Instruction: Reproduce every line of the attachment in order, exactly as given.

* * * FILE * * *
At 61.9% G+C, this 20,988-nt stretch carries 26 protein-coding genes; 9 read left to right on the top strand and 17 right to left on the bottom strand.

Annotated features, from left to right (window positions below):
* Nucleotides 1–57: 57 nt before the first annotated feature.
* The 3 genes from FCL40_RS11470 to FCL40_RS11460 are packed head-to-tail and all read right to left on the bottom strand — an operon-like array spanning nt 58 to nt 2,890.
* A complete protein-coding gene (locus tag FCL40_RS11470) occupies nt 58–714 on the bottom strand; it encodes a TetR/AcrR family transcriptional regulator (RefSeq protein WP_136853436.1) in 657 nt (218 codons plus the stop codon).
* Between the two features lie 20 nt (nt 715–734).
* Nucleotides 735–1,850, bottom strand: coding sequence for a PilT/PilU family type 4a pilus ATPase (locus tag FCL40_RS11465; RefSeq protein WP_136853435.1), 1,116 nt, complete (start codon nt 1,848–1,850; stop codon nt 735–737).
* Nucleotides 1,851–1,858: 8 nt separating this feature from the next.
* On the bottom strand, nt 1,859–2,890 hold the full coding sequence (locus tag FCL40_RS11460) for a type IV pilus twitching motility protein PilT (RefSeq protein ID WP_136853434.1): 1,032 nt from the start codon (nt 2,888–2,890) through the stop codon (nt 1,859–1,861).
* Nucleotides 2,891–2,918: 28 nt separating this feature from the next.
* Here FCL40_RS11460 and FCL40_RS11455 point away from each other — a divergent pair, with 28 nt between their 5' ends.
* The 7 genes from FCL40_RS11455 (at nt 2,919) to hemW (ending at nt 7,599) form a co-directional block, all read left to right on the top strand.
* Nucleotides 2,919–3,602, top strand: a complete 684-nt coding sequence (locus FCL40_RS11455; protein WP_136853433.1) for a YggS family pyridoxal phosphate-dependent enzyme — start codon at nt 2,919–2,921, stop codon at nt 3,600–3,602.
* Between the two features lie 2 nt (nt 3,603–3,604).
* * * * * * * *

At 61.9% G+C, this 20,988-nt stretch carries 26 protein-coding genes; 9 read left to right on the top strand and 17 right to left on the bottom strand.

Annotated features, from left to right (window positions below):
* Nucleotides 1–57: 57 nt before the first annotated feature.
* The 3 genes from FCL40_RS11470 to FCL40_RS11460 are packed head-to-tail and all read right to left on the bottom strand — an operon-like array spanning nt 58 to nt 2,890.
* A complete protein-coding gene (locus tag FCL40_RS11470) occupies nt 58–714 on the bottom strand; it encodes a TetR/AcrR family transcriptional regulator (RefSeq protein WP_136853436.1) in 657 nt (218 codons plus the stop codon).
* Between the two features lie 20 nt (nt 715–734).
* Nucleotides 735–1,850, bottom strand: coding sequence for a PilT/PilU family type 4a pilus ATPase (locus tag FCL40_RS11465; RefSeq protein WP_136853435.1), 1,116 nt, complete (start codon nt 1,848–1,850; stop codon nt 735–737).
* Nucleotides 1,851–1,858: 8 nt separating this feature from the next.
* On the bottom strand, nt 1,859–2,890 hold the full coding sequence (locus tag FCL40_RS11460) for a type IV pilus twitching motility protein PilT (RefSeq protein ID WP_136853434.1): 1,032 nt from the start codon (nt 2,888–2,890) through the stop codon (nt 1,859–1,861).
* Nucleotides 2,891–2,918: 28 nt separating this feature from the next.
* Here FCL40_RS11460 and FCL40_RS11455 point away from each other — a divergent pair, with 28 nt between their 5' ends.
* The 7 genes from FCL40_RS11455 (at nt 2,919) to hemW (ending at nt 7,599) form a co-directional block, all read left to right on the top strand.
* Nucleotides 2,919–3,602, top strand: a complete 684-nt coding sequence (locus FCL40_RS11455; protein WP_136853433.1) for a YggS family pyridoxal phosphate-dependent enzyme — start codon at nt 2,919–2,921, stop codon at nt 3,600–3,602.
* Between the two features lie 2 nt (nt 3,603–3,604).